Monday, 26 October 2009

How to Fight Anti-Social Behaviour

Last week I attended the regular Northwood Police and Communities Together (PACT) meeting. Thanks to Rev. Chris Skingley at St. Mark's Church who facilitates this and many other coommunity activities. Pictured are Steve Ladyman MP who also attends regularly, with PCSO Dan Mimran. Dan lead the meeting covering a whole range of matters.

I am interested that some other councillors think the way to tackle anti-social behaviour in their areas, is to broadcast problems as widely as possible. The problem with this approach is that it can mean that an area is talked down, whether it be for shoppers or people thinking of moving into a street.

Publicity is such that it can be 5 minutes to win a bad reputation, and 5 years to lose it. So if there are one or two roads with a small scale problem does it benefit people living there to seek the maximum media coverage? I do not think it does generally. What is important is that those affected are advised by knocking on their doors, and delivering leaflets. Indeed the best form of policing is when a community shares information and sets standards amongst itself, knowing that it can work closely with the police.

Those engaging in anti-social behaviour thrive on creating a climate of fear, and I would suggest sometimes media coverage can exacerbate this, so that certain areas are avoided even when problems have been resolved. I am reminded of a survey which showed that it took almost a decade for all M1 users who were frequently stuck in traffic to learn that the M40 was another parallel option for many of the journies from London to Birmingham. People are creatures of habit, and it can take quite a while to change patterns of behaviour once habits are established.

I am also disappointed when I hear lazy and untrue statements by Council officers saying that a crime problem has been resolved, when I know that is not the case as do many others. So what I am trying to say is that Northwood like everywhere else has problems from time to time, but sensationalising them is not the way to address them. Local people working together with the authorities is.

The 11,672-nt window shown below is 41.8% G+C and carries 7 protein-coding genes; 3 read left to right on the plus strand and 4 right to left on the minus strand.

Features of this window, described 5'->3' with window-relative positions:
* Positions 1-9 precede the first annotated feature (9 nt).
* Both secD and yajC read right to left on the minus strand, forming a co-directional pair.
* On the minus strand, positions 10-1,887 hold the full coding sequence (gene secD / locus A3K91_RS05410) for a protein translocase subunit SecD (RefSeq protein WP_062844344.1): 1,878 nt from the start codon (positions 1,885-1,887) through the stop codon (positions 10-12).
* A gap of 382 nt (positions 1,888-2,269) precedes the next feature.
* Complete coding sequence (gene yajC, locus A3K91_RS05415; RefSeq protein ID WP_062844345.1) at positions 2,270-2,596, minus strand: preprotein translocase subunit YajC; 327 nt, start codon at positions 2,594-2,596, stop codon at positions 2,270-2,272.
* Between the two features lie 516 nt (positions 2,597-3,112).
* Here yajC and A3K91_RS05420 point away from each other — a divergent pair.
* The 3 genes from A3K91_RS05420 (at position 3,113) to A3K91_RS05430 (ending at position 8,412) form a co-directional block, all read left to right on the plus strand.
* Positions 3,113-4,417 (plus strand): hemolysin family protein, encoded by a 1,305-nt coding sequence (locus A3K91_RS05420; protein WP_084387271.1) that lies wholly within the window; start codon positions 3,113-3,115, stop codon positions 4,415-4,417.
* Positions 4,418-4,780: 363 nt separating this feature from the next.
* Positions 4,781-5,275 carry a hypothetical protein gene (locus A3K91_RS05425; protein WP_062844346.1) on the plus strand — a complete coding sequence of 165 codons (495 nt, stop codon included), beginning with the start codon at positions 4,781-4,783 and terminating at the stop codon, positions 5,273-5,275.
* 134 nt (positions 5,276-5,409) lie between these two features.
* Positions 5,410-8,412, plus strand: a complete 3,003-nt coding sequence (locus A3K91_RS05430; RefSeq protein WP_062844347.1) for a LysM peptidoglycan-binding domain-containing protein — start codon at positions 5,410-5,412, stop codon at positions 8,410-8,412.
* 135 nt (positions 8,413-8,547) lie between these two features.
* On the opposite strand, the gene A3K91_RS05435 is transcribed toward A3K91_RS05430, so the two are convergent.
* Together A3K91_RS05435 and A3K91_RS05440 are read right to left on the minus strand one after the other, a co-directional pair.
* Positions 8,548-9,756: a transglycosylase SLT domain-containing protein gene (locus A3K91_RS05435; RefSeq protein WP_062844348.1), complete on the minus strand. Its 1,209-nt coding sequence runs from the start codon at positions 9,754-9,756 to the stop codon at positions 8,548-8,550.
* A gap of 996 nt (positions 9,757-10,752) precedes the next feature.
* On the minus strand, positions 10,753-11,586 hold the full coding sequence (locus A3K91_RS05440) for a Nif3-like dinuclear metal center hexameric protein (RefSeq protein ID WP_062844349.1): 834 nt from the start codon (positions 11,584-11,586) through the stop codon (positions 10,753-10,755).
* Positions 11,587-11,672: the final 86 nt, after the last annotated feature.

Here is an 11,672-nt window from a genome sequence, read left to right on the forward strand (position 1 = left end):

3 comments:

  1. I was amused to read that over in Westgate the removal of a bench signalled the end of anti-social behaviour according to one of the local representatives but reading the Gazette on Friday things didn't seem so hunky-dory.

    I don't think I read anywhere about the role of the local PCSO who in my own area has taken on board people's concerns about a particular street and has quietly dealt with it. A previous PCSO tackled some vandalism by visiting the family whose children were causing mayhem and again dealt with it at home without any self-seeking publicity. The current PCSO has increased patrols in areas of concern and made himself widely available to chat to residents. No need for TDC officers or councillors to get involved and problem, hopefully, sorted, at least for the time being.

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  2. Mark all I can say is I am still waiting for my councilor to drop a leaflet through my door but then Panama is a long way to come.

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  3. Anon 8.32 I think Westgate is an interesting example but this is not a party political point as I know there are some Labour representatives who can at times think of self publicity ahead of the best interests of the community. It saddens me that Simon Moores hypes up Westgate as being a place with alcoholics, street drunkenness and regular anti-social behaviour. I know some businesses and residents there depair at this negative publicity, knowing it will drive casual shoppers away and damage the community's wider reputation. All these things happen, but the way they are reported is in my view out of proportion to the actual problem. It also seems to miss the point that I know when dealing with similar youths elsewhere that they are trying to provoke a reaction, and enjoy reading about themselves in the paper or on the web, see bebo for gangs behaving badly. It is not easy, but there is a balance to be struck and publicising incessantly relatively minor problems rather than reporting them and resolving on them is not the best way.
    Every community will have the occasional person who is out in public the worse for wear, indeed some of them are even councillors!

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